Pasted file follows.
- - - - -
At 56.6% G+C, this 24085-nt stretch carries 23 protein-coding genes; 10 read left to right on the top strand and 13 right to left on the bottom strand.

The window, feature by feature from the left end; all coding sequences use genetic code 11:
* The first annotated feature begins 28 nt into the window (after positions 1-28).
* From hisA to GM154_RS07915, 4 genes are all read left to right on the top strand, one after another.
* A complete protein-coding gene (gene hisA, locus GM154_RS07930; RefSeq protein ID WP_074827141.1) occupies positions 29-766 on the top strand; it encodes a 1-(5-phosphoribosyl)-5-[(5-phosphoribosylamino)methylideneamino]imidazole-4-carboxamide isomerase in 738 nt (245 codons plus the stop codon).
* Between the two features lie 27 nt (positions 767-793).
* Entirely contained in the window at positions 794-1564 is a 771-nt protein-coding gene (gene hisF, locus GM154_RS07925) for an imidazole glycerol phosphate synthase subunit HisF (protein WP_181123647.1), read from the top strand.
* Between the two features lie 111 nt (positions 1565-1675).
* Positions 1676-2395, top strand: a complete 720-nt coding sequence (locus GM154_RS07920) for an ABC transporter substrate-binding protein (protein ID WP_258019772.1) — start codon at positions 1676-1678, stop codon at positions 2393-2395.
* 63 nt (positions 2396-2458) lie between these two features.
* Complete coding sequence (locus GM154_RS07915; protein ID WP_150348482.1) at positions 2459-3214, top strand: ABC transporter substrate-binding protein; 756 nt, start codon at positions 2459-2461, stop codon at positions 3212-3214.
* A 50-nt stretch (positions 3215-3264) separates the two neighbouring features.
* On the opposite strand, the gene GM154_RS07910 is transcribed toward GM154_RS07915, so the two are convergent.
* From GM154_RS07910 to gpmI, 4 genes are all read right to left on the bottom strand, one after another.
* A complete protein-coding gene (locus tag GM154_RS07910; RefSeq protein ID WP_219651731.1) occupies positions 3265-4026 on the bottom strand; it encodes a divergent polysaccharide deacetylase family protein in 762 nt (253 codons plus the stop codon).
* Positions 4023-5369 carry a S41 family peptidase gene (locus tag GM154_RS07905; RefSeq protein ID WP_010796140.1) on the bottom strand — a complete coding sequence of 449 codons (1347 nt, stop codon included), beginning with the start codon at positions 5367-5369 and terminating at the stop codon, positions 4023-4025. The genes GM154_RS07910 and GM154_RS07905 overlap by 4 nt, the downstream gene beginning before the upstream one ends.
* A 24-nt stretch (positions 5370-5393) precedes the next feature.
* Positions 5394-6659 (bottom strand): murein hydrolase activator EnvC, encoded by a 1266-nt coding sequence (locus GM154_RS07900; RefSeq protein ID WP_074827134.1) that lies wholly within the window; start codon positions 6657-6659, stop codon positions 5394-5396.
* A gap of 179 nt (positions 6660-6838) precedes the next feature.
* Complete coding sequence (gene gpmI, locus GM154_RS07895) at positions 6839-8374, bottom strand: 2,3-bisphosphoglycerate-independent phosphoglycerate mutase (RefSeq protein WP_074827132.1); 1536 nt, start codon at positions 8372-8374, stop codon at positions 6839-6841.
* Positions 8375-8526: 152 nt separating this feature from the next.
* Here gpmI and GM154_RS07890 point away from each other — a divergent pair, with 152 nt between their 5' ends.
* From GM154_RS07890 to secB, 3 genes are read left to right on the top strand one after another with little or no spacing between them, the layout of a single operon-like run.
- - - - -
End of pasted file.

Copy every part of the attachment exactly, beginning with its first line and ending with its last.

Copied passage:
At 56.6% G+C, this 24085-nt stretch carries 23 protein-coding genes; 10 read left to right on the top strand and 13 right to left on the bottom strand.

The window, feature by feature from the left end; all coding sequences use genetic code 11:
* The first annotated feature begins 28 nt into the window (after positions 1-28).
* From hisA to GM154_RS07915, 4 genes are all read left to right on the top strand, one after another.
* A complete protein-coding gene (gene hisA, locus GM154_RS07930; RefSeq protein ID WP_074827141.1) occupies positions 29-766 on the top strand; it encodes a 1-(5-phosphoribosyl)-5-[(5-phosphoribosylamino)methylideneamino]imidazole-4-carboxamide isomerase in 738 nt (245 codons plus the stop codon).
* Between the two features lie 27 nt (positions 767-793).
* Entirely contained in the window at positions 794-1564 is a 771-nt protein-coding gene (gene hisF, locus GM154_RS07925) for an imidazole glycerol phosphate synthase subunit HisF (protein WP_181123647.1), read from the top strand.
* Between the two features lie 111 nt (positions 1565-1675).
* Positions 1676-2395, top strand: a complete 720-nt coding sequence (locus GM154_RS07920) for an ABC transporter substrate-binding protein (protein ID WP_258019772.1) — start codon at positions 1676-1678, stop codon at positions 2393-2395.
* 63 nt (positions 2396-2458) lie between these two features.
* Complete coding sequence (locus GM154_RS07915; protein ID WP_150348482.1) at positions 2459-3214, top strand: ABC transporter substrate-binding protein; 756 nt, start codon at positions 2459-2461, stop codon at positions 3212-3214.
* A 50-nt stretch (positions 3215-3264) separates the two neighbouring features.
* On the opposite strand, the gene GM154_RS07910 is transcribed toward GM154_RS07915, so the two are convergent.
* From GM154_RS07910 to gpmI, 4 genes are all read right to left on the bottom strand, one after another.
* A complete protein-coding gene (locus tag GM154_RS07910; RefSeq protein ID WP_219651731.1) occupies positions 3265-4026 on the bottom strand; it encodes a divergent polysaccharide deacetylase family protein in 762 nt (253 codons plus the stop codon).
* Positions 4023-5369 carry a S41 family peptidase gene (locus tag GM154_RS07905; RefSeq protein ID WP_010796140.1) on the bottom strand — a complete coding sequence of 449 codons (1347 nt, stop codon included), beginning with the start codon at positions 5367-5369 and terminating at the stop codon, positions 4023-4025. The genes GM154_RS07910 and GM154_RS07905 overlap by 4 nt, the downstream gene beginning before the upstream one ends.
* A 24-nt stretch (positions 5370-5393) precedes the next feature.
* Positions 5394-6659 (bottom strand): murein hydrolase activator EnvC, encoded by a 1266-nt coding sequence (locus GM154_RS07900; RefSeq protein ID WP_074827134.1) that lies wholly within the window; start codon positions 6657-6659, stop codon positions 5394-5396.
* A gap of 179 nt (positions 6660-6838) precedes the next feature.
* Complete coding sequence (gene gpmI, locus GM154_RS07895) at positions 6839-8374, bottom strand: 2,3-bisphosphoglycerate-independent phosphoglycerate mutase (RefSeq protein WP_074827132.1); 1536 nt, start codon at positions 8372-8374, stop codon at positions 6839-6841.
* Positions 8375-8526: 152 nt separating this feature from the next.
* Here gpmI and GM154_RS07890 point away from each other — a divergent pair, with 152 nt between their 5' ends.
* From GM154_RS07890 to secB, 3 genes are read left to right on the top strand one after another with little or no spacing between them, the layout of a single operon-like run.